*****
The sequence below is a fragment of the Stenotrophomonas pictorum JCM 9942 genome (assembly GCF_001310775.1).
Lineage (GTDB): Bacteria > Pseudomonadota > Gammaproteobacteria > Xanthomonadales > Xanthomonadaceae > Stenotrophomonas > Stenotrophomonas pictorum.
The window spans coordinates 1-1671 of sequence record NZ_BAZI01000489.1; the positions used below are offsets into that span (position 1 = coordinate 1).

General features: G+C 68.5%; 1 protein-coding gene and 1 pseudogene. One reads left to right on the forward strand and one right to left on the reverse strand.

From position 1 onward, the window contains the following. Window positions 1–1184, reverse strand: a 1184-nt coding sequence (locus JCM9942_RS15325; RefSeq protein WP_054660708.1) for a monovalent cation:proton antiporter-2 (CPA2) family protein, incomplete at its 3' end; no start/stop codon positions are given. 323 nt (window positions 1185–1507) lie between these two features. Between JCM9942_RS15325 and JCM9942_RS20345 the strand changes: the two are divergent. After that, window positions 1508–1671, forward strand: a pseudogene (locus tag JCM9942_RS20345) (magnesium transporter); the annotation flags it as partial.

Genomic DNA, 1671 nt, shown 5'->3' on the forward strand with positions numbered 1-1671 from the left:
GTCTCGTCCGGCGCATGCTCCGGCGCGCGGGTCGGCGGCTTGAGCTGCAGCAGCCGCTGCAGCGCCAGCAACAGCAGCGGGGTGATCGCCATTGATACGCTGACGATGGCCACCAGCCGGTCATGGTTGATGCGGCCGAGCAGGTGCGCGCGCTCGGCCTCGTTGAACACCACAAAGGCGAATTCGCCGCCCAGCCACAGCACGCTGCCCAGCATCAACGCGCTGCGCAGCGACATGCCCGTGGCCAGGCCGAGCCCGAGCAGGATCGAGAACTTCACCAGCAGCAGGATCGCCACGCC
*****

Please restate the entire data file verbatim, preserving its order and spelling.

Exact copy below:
The sequence below is a fragment of the Stenotrophomonas pictorum JCM 9942 genome (assembly GCF_001310775.1).
Lineage (GTDB): Bacteria > Pseudomonadota > Gammaproteobacteria > Xanthomonadales > Xanthomonadaceae > Stenotrophomonas > Stenotrophomonas pictorum.
The window spans coordinates 1-1671 of sequence record NZ_BAZI01000489.1; the positions used below are offsets into that span (position 1 = coordinate 1).

General features: G+C 68.5%; 1 protein-coding gene and 1 pseudogene. One reads left to right on the forward strand and one right to left on the reverse strand.

From position 1 onward, the window contains the following. Window positions 1–1184, reverse strand: a 1184-nt coding sequence (locus JCM9942_RS15325; RefSeq protein WP_054660708.1) for a monovalent cation:proton antiporter-2 (CPA2) family protein, incomplete at its 3' end; no start/stop codon positions are given. 323 nt (window positions 1185–1507) lie between these two features. Between JCM9942_RS15325 and JCM9942_RS20345 the strand changes: the two are divergent. After that, window positions 1508–1671, forward strand: a pseudogene (locus tag JCM9942_RS20345) (magnesium transporter); the annotation flags it as partial.

Genomic DNA, 1671 nt, shown 5'->3' on the forward strand with positions numbered 1-1671 from the left:
GTCTCGTCCGGCGCATGCTCCGGCGCGCGGGTCGGCGGCTTGAGCTGCAGCAGCCGCTGCAGCGCCAGCAACAGCAGCGGGGTGATCGCCATTGATACGCTGACGATGGCCACCAGCCGGTCATGGTTGATGCGGCCGAGCAGGTGCGCGCGCTCGGCCTCGTTGAACACCACAAAGGCGAATTCGCCGCCCAGCCACAGCACGCTGCCCAGCATCAACGCGCTGCGCAGCGACATGCCCGTGGCCAGGCCGAGCCCGAGCAGGATCGAGAACTTCACCAGCAGCAGGATCGCCACGCC